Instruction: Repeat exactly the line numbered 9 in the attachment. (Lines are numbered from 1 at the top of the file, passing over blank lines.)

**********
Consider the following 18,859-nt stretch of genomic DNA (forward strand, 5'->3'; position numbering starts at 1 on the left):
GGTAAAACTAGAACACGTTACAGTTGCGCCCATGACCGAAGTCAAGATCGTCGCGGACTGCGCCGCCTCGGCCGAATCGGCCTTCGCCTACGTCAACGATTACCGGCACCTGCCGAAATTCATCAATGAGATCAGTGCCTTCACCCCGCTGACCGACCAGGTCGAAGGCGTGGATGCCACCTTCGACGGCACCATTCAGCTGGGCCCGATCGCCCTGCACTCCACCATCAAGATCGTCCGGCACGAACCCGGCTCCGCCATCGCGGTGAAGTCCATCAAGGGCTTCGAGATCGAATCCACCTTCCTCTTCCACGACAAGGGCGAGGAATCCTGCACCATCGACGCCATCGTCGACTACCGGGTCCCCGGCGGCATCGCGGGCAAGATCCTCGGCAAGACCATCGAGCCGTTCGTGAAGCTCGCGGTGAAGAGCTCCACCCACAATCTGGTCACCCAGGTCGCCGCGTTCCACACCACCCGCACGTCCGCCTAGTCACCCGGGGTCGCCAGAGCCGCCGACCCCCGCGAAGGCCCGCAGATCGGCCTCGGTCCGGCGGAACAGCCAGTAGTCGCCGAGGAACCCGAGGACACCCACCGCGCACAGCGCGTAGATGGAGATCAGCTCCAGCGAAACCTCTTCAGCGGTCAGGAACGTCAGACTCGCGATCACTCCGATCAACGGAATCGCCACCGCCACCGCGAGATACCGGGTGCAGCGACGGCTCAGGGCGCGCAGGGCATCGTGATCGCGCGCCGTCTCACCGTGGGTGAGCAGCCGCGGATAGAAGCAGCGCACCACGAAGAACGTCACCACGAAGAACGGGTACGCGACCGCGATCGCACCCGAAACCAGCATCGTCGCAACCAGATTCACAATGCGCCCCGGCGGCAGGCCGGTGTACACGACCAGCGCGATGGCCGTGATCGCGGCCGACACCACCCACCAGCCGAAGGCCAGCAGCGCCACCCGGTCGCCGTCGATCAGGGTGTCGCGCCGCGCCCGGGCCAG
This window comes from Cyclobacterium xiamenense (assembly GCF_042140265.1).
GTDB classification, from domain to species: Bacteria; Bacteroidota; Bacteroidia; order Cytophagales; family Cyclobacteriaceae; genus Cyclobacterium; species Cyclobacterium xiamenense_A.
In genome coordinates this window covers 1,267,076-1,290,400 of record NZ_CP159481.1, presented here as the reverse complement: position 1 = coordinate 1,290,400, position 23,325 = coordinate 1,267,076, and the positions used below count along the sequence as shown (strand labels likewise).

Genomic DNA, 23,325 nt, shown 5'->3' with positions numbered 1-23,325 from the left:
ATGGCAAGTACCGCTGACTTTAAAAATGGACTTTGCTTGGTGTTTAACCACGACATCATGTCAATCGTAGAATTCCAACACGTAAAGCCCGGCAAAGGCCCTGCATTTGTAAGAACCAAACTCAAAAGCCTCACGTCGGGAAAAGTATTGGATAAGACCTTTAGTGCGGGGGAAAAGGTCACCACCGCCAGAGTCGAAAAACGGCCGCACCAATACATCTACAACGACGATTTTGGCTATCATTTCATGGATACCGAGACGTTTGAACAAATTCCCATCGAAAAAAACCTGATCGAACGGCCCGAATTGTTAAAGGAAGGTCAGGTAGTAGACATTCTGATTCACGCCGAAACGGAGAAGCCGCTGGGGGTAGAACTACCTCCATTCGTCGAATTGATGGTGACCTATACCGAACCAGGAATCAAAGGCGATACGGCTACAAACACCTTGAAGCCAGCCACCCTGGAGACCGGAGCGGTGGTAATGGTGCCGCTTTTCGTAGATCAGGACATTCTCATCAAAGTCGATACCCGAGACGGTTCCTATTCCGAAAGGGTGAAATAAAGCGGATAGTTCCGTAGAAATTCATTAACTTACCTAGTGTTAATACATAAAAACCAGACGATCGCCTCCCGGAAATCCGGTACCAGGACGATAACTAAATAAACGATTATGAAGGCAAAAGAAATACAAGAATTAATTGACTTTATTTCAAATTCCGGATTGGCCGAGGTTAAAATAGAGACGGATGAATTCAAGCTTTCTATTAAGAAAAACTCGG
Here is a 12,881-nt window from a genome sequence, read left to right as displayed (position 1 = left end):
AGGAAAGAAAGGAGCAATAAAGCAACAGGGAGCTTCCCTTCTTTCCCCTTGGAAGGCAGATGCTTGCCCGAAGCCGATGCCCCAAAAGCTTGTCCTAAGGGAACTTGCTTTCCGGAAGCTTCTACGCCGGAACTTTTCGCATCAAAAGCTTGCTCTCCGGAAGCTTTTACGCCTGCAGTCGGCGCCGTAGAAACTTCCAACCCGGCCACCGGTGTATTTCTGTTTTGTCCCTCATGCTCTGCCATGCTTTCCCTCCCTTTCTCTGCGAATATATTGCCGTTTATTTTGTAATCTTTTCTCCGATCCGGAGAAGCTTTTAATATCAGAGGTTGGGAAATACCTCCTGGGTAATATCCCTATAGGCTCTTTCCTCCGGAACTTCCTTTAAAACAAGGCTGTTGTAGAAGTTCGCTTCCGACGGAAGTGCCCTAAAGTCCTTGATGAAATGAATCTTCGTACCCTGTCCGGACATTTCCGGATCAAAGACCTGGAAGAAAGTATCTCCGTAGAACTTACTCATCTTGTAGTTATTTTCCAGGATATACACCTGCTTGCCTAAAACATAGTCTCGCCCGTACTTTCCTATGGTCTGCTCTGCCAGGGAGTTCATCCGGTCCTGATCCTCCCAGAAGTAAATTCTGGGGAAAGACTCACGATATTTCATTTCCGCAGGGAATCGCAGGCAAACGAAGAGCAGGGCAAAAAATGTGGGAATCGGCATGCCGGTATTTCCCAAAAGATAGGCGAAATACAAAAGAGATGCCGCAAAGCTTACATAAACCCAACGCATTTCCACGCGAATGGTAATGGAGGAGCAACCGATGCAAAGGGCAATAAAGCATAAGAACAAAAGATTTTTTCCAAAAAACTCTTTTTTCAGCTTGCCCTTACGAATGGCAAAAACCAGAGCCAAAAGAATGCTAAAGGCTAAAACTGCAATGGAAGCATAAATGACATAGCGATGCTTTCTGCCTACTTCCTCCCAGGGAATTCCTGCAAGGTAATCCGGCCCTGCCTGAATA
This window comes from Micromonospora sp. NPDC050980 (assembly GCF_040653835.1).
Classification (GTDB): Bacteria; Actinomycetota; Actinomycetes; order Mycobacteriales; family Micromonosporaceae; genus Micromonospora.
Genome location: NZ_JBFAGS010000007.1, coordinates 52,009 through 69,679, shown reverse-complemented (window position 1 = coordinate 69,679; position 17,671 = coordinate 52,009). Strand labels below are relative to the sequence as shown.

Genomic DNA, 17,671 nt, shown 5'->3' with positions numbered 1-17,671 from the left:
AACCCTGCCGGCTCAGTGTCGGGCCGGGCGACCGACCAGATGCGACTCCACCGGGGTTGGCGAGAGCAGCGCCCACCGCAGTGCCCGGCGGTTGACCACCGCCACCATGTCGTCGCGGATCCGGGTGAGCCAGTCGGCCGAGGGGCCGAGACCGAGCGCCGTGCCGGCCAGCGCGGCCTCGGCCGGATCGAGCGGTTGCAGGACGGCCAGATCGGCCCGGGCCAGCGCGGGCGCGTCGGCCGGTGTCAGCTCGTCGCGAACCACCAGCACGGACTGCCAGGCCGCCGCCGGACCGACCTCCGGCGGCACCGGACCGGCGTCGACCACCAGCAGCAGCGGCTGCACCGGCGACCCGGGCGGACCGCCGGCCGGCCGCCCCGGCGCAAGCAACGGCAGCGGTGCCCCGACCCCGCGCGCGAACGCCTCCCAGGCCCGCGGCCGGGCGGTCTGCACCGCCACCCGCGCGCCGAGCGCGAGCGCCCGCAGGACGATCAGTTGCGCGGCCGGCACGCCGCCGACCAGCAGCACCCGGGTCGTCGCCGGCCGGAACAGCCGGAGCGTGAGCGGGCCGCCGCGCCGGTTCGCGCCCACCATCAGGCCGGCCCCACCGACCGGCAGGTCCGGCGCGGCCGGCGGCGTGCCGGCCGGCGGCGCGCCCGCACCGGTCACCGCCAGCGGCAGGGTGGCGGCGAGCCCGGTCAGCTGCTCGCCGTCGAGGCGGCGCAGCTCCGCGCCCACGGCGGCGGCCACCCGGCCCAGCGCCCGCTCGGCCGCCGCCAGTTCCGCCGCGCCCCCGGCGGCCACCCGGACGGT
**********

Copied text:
AGGAAAGAAAGGAGCAATAAAGCAACAGGGAGCTTCCCTTCTTTCCCCTTGGAAGGCAGATGCTTGCCCGAAGCCGATGCCCCAAAAGCTTGTCCTAAGGGAACTTGCTTTCCGGAAGCTTCTACGCCGGAACTTTTCGCATCAAAAGCTTGCTCTCCGGAAGCTTTTACGCCTGCAGTCGGCGCCGTAGAAACTTCCAACCCGGCCACCGGTGTATTTCTGTTTTGTCCCTCATGCTCTGCCATGCTTTCCCTCCCTTTCTCTGCGAATATATTGCCGTTTATTTTGTAATCTTTTCTCCGATCCGGAGAAGCTTTTAATATCAGAGGTTGGGAAATACCTCCTGGGTAATATCCCTATAGGCTCTTTCCTCCGGAACTTCCTTTAAAACAAGGCTGTTGTAGAAGTTCGCTTCCGACGGAAGTGCCCTAAAGTCCTTGATGAAATGAATCTTCGTACCCTGTCCGGACATTTCCGGATCAAAGACCTGGAAGAAAGTATCTCCGTAGAACTTACTCATCTTGTAGTTATTTTCCAGGATATACACCTGCTTGCCTAAAACATAGTCTCGCCCGTACTTTCCTATGGTCTGCTCTGCCAGGGAGTTCATCCGGTCCTGATCCTCCCAGAAGTAAATTCTGGGGAAAGACTCACGATATTTCATTTCCGCAGGGAATCGCAGGCAAACGAAGAGCAGGGCAAAAAATGTGGGAATCGGCATGCCGGTATTTCCCAAAAGATAGGCGAAATACAAAAGAGATGCCGCAAAGCTTACATAAACCCAACGCATTTCCACGCGAATGGTAATGGAGGAGCAACCGATGCAAAGGGCAATAAAGCATAAGAACAAAAGATTTTTTCCAAAAAACTCTTTTTTCAGCTTGCCCTTACGAATGGCAAAAACCAGAGCCAAAAGAATGCTAAAGGCTAAAACTGCAATGGAAGCATAAATGACATAGCGATGCTTTCTGCCTACTTCCTCCCAGGGAATTCCTGCAAGGTAATCCGGCCCTGCCTGAATA